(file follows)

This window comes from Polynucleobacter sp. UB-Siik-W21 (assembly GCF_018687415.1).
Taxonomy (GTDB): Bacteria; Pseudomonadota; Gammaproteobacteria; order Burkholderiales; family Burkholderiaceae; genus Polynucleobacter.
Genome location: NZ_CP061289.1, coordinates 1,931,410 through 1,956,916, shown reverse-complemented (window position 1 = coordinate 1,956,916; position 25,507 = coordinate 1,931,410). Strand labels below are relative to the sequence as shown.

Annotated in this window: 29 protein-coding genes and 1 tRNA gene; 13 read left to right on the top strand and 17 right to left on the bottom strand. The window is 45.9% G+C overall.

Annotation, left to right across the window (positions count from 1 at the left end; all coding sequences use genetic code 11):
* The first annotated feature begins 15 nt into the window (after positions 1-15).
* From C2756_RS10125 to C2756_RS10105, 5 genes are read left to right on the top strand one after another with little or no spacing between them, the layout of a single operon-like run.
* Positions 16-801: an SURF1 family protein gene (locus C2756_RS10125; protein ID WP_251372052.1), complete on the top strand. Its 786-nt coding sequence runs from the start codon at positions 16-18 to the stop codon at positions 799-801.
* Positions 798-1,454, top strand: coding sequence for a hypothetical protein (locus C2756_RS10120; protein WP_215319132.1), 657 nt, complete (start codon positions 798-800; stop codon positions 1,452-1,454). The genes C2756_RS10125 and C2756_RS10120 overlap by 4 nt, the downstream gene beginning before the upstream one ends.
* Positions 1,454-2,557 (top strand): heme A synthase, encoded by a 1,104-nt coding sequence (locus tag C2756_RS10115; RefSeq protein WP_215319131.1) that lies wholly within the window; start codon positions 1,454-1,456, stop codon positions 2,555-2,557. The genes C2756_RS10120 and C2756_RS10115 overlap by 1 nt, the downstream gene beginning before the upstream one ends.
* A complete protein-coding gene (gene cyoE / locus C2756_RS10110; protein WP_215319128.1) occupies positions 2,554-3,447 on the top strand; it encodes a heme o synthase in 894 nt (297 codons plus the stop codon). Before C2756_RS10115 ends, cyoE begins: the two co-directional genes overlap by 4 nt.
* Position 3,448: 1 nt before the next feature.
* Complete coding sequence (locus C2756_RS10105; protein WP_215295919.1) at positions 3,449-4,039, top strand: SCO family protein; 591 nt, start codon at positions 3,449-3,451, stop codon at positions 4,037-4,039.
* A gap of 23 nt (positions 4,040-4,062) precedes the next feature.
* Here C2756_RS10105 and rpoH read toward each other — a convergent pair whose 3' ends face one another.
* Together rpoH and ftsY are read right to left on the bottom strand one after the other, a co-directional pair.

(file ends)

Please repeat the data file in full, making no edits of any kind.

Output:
This window comes from Polynucleobacter sp. UB-Siik-W21 (assembly GCF_018687415.1).
Taxonomy (GTDB): Bacteria; Pseudomonadota; Gammaproteobacteria; order Burkholderiales; family Burkholderiaceae; genus Polynucleobacter.
Genome location: NZ_CP061289.1, coordinates 1,931,410 through 1,956,916, shown reverse-complemented (window position 1 = coordinate 1,956,916; position 25,507 = coordinate 1,931,410). Strand labels below are relative to the sequence as shown.

Annotated in this window: 29 protein-coding genes and 1 tRNA gene; 13 read left to right on the top strand and 17 right to left on the bottom strand. The window is 45.9% G+C overall.

Annotation, left to right across the window (positions count from 1 at the left end; all coding sequences use genetic code 11):
* The first annotated feature begins 15 nt into the window (after positions 1-15).
* From C2756_RS10125 to C2756_RS10105, 5 genes are read left to right on the top strand one after another with little or no spacing between them, the layout of a single operon-like run.
* Positions 16-801: an SURF1 family protein gene (locus C2756_RS10125; protein ID WP_251372052.1), complete on the top strand. Its 786-nt coding sequence runs from the start codon at positions 16-18 to the stop codon at positions 799-801.
* Positions 798-1,454, top strand: coding sequence for a hypothetical protein (locus C2756_RS10120; protein WP_215319132.1), 657 nt, complete (start codon positions 798-800; stop codon positions 1,452-1,454). The genes C2756_RS10125 and C2756_RS10120 overlap by 4 nt, the downstream gene beginning before the upstream one ends.
* Positions 1,454-2,557 (top strand): heme A synthase, encoded by a 1,104-nt coding sequence (locus tag C2756_RS10115; RefSeq protein WP_215319131.1) that lies wholly within the window; start codon positions 1,454-1,456, stop codon positions 2,555-2,557. The genes C2756_RS10120 and C2756_RS10115 overlap by 1 nt, the downstream gene beginning before the upstream one ends.
* A complete protein-coding gene (gene cyoE / locus C2756_RS10110; protein WP_215319128.1) occupies positions 2,554-3,447 on the top strand; it encodes a heme o synthase in 894 nt (297 codons plus the stop codon). Before C2756_RS10115 ends, cyoE begins: the two co-directional genes overlap by 4 nt.
* Position 3,448: 1 nt before the next feature.
* Complete coding sequence (locus C2756_RS10105; protein WP_215295919.1) at positions 3,449-4,039, top strand: SCO family protein; 591 nt, start codon at positions 3,449-3,451, stop codon at positions 4,037-4,039.
* A gap of 23 nt (positions 4,040-4,062) precedes the next feature.
* Here C2756_RS10105 and rpoH read toward each other — a convergent pair whose 3' ends face one another.
* Together rpoH and ftsY are read right to left on the bottom strand one after the other, a co-directional pair.